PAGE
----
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Severe onchocercal dermatitis in the Ethiopian border region of Sudan. Ann Trop Med Parasitol 1987 Aug;81(4):405-19

Date

08/01/1987

Pubmed ID

3446029

DOI

10.1080/00034983.1987.11812138

Abstract

Onchocerca volvulus infection of the residents of two villages in the Upper Atbara River region of Sudan (63.4% prevalence) was found to be medically and socially significant with a remarkable degree of pruritus and dermal pathology present. The severest skin changes, which were often confined to certain areas of the body, were most common in the teenage group (13-19 years). Quantitation of the clinical changes showed that the most severe alterations were present in patients with the lower levels of microfilariae in the skin (0.1-6 mf mg-1) rather than in those with higher levels. Nodules containing adult O. volvulus were found in many individuals, and often in clusters in older patients. Major losses of vision due to O. volvulus were not found, although microfilariae were frequently seen in the cornea and anterior chamber. The commonest corneal change was punctate keratitis, and this was most frequently seen in the teenage group. Trachomatous changes of eyelids and corneas were also seen. The prevalence values of O. volvulus infection in the two villages were significantly increased when, in addition to microfilarial presence in skin biopsies, onchocercal signs such as punctate keratitis, nodule presence and microfilariae in the anterior chamber were taken into consideration. This illustrates the need to consider factors other than skin snip parasitology in obtaining a diagnosis. This study also emphasizes the degree of severity that onchodermatitis can reach and that low levels of dermal microfilariae can be accompanied by very extensive skin changes without any loss of vision. The necessity of considering the severity of skin changes when defining tolerable levels of onchocerciasis in a community is discussed.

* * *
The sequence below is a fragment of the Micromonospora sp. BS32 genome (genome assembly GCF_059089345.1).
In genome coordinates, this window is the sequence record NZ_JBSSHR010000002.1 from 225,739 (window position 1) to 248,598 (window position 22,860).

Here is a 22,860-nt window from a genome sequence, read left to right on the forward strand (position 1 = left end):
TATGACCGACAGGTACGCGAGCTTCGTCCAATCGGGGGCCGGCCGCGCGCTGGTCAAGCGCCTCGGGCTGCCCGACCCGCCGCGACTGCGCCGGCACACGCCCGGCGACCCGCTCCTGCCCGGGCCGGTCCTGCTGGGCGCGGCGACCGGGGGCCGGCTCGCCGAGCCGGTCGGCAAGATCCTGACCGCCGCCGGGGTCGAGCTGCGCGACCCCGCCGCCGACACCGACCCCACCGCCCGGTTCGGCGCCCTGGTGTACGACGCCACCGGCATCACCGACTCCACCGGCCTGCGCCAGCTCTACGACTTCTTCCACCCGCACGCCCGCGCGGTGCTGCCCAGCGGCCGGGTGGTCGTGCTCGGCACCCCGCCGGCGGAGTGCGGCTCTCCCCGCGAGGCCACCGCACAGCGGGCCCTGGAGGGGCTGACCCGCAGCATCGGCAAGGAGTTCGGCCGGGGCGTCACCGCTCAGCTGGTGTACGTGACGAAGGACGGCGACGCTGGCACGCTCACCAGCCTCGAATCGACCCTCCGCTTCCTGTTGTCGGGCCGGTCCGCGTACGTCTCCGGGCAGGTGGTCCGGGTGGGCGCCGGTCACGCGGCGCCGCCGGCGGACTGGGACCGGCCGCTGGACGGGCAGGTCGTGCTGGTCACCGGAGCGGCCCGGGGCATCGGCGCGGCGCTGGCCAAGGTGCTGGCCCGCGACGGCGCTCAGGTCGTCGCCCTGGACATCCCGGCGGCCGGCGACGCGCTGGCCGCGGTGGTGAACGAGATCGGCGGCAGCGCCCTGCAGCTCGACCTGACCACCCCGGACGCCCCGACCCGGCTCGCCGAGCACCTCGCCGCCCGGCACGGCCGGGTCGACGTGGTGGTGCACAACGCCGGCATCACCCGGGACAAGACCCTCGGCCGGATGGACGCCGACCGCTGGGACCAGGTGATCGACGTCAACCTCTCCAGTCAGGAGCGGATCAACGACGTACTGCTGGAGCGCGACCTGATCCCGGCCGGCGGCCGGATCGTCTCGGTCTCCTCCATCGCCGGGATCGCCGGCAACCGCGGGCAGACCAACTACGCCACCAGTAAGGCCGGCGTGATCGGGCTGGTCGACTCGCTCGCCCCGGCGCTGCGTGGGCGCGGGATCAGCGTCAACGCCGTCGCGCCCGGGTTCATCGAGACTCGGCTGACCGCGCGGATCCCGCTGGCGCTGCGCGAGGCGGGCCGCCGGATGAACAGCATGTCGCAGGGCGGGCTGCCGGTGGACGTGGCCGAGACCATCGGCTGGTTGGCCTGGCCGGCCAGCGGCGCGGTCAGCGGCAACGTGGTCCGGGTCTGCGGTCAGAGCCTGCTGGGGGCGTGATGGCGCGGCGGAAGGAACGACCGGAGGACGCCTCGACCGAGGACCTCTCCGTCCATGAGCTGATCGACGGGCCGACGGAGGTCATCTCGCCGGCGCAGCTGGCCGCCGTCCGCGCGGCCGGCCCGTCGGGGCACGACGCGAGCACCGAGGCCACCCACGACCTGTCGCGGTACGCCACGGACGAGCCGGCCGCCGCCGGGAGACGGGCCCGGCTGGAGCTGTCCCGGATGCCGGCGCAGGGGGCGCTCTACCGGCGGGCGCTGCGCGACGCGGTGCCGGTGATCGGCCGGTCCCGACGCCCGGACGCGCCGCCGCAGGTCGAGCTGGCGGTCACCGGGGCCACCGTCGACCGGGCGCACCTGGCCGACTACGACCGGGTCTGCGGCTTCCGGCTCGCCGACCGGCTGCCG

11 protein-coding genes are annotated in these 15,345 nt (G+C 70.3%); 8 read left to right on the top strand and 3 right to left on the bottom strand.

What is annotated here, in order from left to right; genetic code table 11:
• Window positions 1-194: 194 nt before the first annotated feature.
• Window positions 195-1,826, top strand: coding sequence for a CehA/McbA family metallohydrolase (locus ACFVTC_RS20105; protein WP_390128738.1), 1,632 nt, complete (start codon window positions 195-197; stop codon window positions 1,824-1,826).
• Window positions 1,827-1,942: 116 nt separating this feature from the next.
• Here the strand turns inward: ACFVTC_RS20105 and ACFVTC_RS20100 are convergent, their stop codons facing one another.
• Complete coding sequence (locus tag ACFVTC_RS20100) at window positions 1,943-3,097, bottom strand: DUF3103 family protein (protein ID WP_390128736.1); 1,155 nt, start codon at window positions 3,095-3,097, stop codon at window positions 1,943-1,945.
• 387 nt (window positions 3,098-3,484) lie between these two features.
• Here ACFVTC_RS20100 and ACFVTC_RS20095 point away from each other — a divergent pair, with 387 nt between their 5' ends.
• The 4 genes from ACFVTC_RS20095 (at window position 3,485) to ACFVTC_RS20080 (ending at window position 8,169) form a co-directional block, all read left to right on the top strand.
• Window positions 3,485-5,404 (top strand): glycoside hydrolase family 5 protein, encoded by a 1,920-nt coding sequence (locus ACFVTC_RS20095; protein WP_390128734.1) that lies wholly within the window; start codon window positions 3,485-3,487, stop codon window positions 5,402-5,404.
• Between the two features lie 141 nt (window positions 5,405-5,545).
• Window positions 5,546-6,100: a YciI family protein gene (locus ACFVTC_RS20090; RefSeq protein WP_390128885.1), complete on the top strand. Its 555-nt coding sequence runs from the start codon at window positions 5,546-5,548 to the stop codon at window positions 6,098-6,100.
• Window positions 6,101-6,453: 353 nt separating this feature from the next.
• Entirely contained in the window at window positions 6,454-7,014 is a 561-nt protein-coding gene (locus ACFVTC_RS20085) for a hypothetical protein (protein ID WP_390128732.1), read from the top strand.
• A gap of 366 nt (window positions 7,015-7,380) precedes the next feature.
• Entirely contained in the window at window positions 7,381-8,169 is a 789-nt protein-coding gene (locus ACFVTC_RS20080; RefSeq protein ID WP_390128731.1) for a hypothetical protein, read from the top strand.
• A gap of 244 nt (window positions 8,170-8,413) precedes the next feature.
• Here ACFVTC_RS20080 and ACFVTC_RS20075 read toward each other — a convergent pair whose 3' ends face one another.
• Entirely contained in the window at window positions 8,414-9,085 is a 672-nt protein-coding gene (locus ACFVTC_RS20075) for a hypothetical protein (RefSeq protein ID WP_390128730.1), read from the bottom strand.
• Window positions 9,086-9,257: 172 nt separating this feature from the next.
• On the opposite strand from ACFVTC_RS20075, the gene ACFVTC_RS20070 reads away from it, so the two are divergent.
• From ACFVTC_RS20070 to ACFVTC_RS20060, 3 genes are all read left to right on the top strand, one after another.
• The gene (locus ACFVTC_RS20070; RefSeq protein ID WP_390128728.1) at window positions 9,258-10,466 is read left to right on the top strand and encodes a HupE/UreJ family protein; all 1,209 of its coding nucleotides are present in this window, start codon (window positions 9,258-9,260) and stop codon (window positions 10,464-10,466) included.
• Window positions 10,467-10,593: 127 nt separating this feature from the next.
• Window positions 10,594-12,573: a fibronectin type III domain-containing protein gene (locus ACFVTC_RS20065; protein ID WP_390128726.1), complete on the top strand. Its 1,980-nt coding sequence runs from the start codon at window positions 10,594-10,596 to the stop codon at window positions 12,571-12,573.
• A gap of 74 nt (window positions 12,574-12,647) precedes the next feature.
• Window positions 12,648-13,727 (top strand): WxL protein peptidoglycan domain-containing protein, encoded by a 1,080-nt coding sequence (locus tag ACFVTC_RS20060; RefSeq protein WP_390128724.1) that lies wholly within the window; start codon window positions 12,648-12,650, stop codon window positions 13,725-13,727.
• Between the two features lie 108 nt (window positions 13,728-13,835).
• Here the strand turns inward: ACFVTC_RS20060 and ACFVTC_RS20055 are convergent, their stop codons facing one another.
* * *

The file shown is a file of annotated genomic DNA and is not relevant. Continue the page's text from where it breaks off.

Author List

Ghalib HW, MacKenzie CD, Kron MA, Williams JF, el Khalifa M, el Sheikh H

Author

Michael Kron MD Director, Professor in the Medicine department at Medical College of Wisconsin




MESH terms used to index this publication - Major topics in bold

Adolescent
Adult
Age Factors
Animals
Anterior Chamber
Child
Child, Preschool
Female
Humans
Infant
Keratitis
Lymph Nodes
Male
Microfilariae
Middle Aged
Onchocerciasis
Skin
Skin Diseases, Parasitic
Sudan
Vision Disorders
jenkins-FCD Prod-388 89e904233d719332173309c68ab82b0b2a78a3a7